Saturday, January 8, 2011

127 Hours

James Franco has made many interesting choices throughout his career, but with 127 Hours his peculiar form of alchemy created gold. This is easily his best performance in a movie that is nearly entirely him alone on one set. 127 Hours is the definition of a one man show and Franco shined.

The story of Aron Ralston is one of those news items that I completely remember happening but had no idea about any of the details. So I went into the theater knowing that he gets trapped and cuts his own arm off. That in and of itself was enough to get me in the door. 127 Hours took this very sparse incident and crafted an entire movie without resorting to the usual tricks to stretch out the story. There was no long preamble or extensive flashback. The movie begins with him heading out to the desert and within 20 minutes he is pinned against a rock inside a crevice. And those first 20 minutes was enough time to show the type of man Aron was and how he was such a unique person to be put in this situation. He was completely self reliant and fully capable of handling himself in the middle of nowhere, but at the same time he was completely self reliant and never even gave a thought about letting anyone know where he was going. This was the reason why no one was ever going to come and rescue him but he would be able to keep himself alive longer than just about anyone south of Bear Grylls.

127 Hours was a showcase for 2 people, Danny Boyle and James Franco. Danny Boyle never seems to do the same thing twice. He gets famous from Trainspotting, reestablishes his name with 28 Days Later.., won his first Oscar with Slumdog Millionaire, and now follows that up with 127 Hours. He works absolute magic with this single set movie. It may just be a man pinned between a boulder and a wall but there is never a moment of boredom. And he somehow turns the truly gruesome scene of Aron cutting his own arm off (and let me not jump past that because his choice of sound and editing as Aron cuts through skin, veins, cartilage, muscle, and bone was just perfect) into maybe the most uplifting moment I’ve seen all year. That entire climatic sequence was incredibly powerful.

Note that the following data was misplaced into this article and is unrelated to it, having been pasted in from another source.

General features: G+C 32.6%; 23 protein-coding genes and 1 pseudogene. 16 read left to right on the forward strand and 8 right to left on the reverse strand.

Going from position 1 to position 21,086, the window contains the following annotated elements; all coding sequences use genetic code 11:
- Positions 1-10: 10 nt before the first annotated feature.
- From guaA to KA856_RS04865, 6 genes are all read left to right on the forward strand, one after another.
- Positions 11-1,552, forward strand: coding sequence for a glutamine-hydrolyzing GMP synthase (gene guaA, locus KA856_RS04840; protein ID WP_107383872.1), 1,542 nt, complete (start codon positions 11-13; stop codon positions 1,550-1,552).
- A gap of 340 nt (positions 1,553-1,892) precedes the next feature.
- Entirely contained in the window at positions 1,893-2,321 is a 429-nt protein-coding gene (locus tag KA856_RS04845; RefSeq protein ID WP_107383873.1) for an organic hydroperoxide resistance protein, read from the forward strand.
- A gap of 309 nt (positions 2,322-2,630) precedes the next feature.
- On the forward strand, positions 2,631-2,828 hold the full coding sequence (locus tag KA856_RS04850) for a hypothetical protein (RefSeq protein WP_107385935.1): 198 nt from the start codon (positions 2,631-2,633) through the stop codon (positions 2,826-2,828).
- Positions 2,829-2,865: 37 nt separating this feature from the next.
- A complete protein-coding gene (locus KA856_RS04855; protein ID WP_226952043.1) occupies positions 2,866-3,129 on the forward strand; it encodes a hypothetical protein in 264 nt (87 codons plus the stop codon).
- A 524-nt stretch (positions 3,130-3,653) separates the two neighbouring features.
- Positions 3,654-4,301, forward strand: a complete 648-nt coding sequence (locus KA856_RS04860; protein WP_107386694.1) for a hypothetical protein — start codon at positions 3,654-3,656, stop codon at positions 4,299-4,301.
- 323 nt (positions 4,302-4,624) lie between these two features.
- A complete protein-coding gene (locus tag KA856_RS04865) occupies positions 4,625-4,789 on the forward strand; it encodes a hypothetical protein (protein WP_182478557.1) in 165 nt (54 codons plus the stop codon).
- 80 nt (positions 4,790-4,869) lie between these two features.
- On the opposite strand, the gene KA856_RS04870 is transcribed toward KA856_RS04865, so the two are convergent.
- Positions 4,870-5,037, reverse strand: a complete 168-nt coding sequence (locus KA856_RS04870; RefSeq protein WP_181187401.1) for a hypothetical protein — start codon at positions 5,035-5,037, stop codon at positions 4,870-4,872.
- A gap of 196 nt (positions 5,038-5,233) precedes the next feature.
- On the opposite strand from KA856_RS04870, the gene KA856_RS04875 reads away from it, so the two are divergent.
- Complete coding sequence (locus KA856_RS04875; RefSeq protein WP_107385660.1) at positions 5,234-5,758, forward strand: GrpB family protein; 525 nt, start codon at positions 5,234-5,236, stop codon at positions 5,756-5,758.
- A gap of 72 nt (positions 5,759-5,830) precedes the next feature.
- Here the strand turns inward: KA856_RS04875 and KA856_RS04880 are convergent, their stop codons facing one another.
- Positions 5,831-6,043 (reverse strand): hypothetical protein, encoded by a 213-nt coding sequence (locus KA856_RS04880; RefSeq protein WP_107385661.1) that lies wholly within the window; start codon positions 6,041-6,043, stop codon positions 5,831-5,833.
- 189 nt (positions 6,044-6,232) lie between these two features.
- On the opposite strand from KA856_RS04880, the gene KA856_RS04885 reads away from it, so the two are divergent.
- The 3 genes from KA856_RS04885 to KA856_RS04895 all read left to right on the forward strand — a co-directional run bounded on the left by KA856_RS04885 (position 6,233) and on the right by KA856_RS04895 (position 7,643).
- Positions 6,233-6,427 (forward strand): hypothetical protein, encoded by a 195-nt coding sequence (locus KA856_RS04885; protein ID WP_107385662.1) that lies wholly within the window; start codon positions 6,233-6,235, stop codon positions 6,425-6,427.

Everything Boyle did worked because James Franco was the man in front of the lens. His natural charisma was put to the test in 127 Hours and he exceeded all expectations. The happy go lucky Aron bouncing around in the beginning of the movie was Franco on cruise control. But once it become him and the rock, he goes to another level. The scene where he interviews himself in front of his handheld camera is amazing. He is hilarious and heartbreaking at the same time. Just the look he gives the camera after saying “oops” is the reason why he is being nominated this year. That is not even taking into account the actual scene where he saws through his arm with a dull pocket knife and drags his ass to safety. This was a completely next level performance.

I love when the bell is rung and all these top shelf movies start hitting the theaters. 127 Hours was a nice kick off to the award movie season. Not only that but it further solidifies Danny Boyle and damn near reinvents what James Franco is capable of.

9 out of 10

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